Garden & Landscape Tips

Little Bing tomato.
Little Bing tomato
Photo courtesy Ball Horticulture

Many people who would like to grow summer vegetables think they are out of luck because they don’t have a sunny yard. They may live in an apartment or condo with a only a balcony or patio, or they may only have a porch stoop with just enough sun for their favorite summer tomatoes and peppers. Maybe they have a heavily shaded yard, with only a few spots of sun between shrubs or perennials.

The solution for foodies and all others who love fresh-picked veggies is to grow edible plants in a pot. In recent years, plant breeders have introduced several compact new varieties of many vegetables, that meet the small-space requirement and produce good quantities of tasty veggies worthy of any summer table.

Where can you find them? Check with your local garden centers first for these plants, but because several are very new introductions, they may be difficult to find. Other sources are provided below.

Little Bing tomato

A sweet, cherry tomato, Little Bing was bred for growing in a container. It is disease resistant and high production, sporting dozens of 1-inch round, red tomatoes all summer on 2-foot tall plants. Little Bing’s productive nature makes it attractive when mixed in with ornamental plants, either in a pot or in the ground. You can find this 2018 introduction at Jung Seed, and seeds at Amazon.

Candy Cane Red pepper.
Candy Cane Red pepper
Photo courtesy Ball Horticulture

Candy Cane Red pepper

A 2018 introduction, Candy Cane pepper has green- and red -striped fruit with green–and-white variegated foliage. The sweet fruit turns from green and white stripes to solid red as it matures. Crispy, thin-walled with an elongated shape, Candy Cane is considered a snacking pepper because it can be eaten out of hand at any time, no matter the color.

Variegated foliage and striped peppers make this an attractive plant mixed in with perennials or other ornamental plantings. At about 2 feet tall it does not need staking, and thrives in a container or in the ground. Seeds may be found online at Harris Seed, and seeds and plants at Jung Seed.

Patio Baby eggplant.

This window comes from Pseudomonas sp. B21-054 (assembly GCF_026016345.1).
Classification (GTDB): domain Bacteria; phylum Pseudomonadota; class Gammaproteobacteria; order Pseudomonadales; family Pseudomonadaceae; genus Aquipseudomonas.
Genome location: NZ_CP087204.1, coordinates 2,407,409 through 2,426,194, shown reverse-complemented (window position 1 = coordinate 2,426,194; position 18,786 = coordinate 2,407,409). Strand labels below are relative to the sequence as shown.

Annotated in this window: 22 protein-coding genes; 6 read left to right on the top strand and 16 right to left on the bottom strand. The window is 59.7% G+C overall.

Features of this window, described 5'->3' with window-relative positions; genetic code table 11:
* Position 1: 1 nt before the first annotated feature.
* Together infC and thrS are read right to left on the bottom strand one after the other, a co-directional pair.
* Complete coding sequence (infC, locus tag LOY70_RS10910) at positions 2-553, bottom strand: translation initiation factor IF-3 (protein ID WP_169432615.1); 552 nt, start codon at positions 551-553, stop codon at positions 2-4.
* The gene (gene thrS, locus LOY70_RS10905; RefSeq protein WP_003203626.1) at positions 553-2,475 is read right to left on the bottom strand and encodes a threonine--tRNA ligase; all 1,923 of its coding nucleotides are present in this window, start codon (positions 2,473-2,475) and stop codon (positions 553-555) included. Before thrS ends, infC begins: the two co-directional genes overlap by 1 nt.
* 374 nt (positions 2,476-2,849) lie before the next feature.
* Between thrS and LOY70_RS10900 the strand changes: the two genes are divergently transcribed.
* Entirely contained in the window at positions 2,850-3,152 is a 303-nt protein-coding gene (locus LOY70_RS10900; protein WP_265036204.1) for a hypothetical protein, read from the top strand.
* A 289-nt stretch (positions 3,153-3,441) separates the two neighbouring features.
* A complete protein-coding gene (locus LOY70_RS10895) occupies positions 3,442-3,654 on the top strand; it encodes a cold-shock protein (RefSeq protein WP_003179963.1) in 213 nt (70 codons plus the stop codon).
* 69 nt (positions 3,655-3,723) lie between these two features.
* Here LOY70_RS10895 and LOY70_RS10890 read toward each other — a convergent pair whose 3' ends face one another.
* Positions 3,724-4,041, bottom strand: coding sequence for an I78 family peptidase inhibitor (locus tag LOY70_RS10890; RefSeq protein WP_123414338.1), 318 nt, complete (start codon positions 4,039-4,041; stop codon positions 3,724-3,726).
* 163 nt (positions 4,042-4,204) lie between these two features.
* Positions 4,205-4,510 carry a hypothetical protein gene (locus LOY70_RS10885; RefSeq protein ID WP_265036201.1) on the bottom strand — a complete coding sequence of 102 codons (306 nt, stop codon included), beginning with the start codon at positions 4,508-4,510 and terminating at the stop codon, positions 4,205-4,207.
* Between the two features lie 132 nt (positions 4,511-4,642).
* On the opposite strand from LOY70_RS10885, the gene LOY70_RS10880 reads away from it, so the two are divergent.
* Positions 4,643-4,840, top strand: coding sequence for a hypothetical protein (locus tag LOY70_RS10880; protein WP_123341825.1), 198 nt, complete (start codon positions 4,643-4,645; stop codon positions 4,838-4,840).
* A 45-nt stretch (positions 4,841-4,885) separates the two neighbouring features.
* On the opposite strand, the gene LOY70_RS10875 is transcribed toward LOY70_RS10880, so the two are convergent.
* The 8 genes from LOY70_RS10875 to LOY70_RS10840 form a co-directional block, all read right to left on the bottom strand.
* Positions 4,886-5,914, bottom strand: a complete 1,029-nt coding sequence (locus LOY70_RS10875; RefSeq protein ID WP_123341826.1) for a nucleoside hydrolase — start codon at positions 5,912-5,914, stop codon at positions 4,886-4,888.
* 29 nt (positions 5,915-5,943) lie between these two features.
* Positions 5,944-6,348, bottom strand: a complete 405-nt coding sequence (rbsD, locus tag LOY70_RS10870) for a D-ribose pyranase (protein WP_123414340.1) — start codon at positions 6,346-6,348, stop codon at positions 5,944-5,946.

Patio Baby eggplant
Photo courtesy All-America Selections

Patio Baby eggplant

The highly prolific Patio Baby eggplant is another veggie bred for   containers or other small spaces. It produces 25 to 50, 2- to 3-inch long, dark purple, egg-shaped fruits in a season. This 2014 All-America Selections winner grows about 22 inches tall, a perfect size for a pot. Bonnie Plants grows Patio Baby eggplant; look for plants at big box stores and garden centers that carry that brand. Territorial Seed has seed, and Burpee has plants and seeds.

Container tips

  • For best results, containers for peppers, tomatoes, and eggplant should be a 5-gallon size. For apartment and condo dwellers, consider Smart Pots, which are made of lightweight spun, recycled plastic material, are reusable and collapsible for easy storage. They also are available at Amazon.
  • Use a high-quality well-drained potting mix, tailored for containers.
  • Follow the instructions on the seed packet or plant tag for proper planting time, depth, and other growing details.
  • Make sure you will be able to provide water regularly to the pots.
  • Fertilize according to label directions. Consider using Natural Start by GreenView Tomato Vegetable & Herb Food (10-7-7). Rich in natural and organic nutrients, use it every 4-6 weeks for a more bountiful harvest.
  • Harvest the vegetables routinely, to encourage the plants to keep producing.
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